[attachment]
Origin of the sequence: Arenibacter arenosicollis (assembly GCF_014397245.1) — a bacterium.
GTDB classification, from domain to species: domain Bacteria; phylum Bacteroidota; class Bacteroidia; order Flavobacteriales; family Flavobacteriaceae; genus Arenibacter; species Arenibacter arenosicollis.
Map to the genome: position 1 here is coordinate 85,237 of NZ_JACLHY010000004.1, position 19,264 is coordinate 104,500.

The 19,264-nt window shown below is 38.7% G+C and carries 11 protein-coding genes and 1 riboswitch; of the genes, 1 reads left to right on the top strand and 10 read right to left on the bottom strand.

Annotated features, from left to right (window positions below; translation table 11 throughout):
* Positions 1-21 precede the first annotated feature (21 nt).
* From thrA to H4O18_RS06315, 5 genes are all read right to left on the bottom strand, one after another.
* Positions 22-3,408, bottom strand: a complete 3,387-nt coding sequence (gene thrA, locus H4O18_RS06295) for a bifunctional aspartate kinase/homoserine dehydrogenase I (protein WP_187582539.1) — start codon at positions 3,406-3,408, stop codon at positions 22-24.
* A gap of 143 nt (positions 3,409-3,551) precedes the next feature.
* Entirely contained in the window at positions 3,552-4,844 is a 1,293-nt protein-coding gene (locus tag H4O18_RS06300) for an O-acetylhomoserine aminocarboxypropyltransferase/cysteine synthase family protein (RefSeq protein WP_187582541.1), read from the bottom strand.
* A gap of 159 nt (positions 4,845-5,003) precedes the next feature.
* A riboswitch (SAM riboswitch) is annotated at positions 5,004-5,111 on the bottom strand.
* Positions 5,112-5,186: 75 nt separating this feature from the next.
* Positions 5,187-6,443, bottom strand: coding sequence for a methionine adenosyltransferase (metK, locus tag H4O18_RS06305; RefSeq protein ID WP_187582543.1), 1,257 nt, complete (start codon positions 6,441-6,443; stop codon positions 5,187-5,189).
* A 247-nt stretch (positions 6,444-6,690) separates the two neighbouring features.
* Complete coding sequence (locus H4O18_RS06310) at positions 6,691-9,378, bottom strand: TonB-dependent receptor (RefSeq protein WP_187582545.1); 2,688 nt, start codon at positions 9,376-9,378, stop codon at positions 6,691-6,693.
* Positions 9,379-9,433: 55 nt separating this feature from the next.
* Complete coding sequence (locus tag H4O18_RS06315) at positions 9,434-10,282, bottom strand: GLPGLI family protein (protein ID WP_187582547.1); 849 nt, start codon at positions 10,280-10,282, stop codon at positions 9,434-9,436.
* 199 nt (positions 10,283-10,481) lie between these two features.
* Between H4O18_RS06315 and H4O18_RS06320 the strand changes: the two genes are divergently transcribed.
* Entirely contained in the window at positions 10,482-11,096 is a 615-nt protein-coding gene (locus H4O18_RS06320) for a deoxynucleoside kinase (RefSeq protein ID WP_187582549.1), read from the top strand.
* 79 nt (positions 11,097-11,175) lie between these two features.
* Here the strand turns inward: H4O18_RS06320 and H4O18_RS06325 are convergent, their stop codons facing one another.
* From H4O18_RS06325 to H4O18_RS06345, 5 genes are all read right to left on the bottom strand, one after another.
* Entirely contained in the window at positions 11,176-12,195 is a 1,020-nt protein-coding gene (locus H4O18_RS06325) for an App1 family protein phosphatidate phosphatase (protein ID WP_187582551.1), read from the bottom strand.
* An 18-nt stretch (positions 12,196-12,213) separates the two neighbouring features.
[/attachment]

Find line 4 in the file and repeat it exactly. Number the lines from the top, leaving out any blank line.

The 19,264-nt window shown below is 38.7% G+C and carries 11 protein-coding genes and 1 riboswitch; of the genes, 1 reads left to right on the top strand and 10 read right to left on the bottom strand.